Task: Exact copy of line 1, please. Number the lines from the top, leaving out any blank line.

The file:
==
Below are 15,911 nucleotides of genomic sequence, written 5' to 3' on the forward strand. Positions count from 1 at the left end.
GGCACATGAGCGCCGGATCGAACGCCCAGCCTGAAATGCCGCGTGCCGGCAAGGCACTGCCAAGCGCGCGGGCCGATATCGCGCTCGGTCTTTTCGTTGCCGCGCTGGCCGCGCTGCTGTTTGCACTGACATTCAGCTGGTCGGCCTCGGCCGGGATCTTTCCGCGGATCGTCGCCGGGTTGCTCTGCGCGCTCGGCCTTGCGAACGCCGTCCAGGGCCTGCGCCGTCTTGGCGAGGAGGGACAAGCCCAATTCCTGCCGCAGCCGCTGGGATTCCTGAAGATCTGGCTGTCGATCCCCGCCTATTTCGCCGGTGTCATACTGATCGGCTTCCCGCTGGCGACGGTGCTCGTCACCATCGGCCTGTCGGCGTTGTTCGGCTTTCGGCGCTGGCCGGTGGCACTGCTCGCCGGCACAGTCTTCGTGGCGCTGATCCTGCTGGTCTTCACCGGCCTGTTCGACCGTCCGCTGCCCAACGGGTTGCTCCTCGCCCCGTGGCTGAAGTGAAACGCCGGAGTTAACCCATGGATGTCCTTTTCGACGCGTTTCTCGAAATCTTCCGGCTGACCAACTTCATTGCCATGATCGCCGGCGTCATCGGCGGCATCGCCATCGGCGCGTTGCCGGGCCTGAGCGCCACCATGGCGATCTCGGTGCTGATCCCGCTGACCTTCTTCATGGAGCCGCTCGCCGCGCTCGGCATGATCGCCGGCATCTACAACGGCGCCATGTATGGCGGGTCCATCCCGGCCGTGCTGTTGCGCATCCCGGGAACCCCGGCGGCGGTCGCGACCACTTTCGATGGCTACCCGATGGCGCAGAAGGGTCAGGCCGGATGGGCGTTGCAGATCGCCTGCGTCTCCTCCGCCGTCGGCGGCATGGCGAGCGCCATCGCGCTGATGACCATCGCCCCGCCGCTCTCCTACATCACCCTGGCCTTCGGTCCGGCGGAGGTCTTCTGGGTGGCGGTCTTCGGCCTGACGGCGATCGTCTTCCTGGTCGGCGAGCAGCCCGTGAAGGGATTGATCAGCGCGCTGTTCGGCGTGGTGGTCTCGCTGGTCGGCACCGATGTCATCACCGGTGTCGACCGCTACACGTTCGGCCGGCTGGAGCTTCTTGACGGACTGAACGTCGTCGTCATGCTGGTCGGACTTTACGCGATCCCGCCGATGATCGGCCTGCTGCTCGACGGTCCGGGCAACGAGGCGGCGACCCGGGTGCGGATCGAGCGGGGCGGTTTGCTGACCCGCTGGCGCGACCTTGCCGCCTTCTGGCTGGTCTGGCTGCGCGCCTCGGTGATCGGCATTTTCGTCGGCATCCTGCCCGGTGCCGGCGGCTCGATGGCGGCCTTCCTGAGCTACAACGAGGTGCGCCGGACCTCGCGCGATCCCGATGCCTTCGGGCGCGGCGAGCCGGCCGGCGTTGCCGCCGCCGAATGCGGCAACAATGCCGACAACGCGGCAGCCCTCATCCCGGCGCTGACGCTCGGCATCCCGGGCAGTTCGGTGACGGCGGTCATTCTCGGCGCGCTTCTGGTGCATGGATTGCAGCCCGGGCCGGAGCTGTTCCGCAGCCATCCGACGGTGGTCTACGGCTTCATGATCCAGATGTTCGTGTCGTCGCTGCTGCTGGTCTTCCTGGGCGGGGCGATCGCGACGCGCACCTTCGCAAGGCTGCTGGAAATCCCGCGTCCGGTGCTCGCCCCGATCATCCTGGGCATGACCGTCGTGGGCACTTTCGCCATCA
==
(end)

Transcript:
Below are 15,911 nucleotides of genomic sequence, written 5' to 3' on the forward strand. Positions count from 1 at the left end.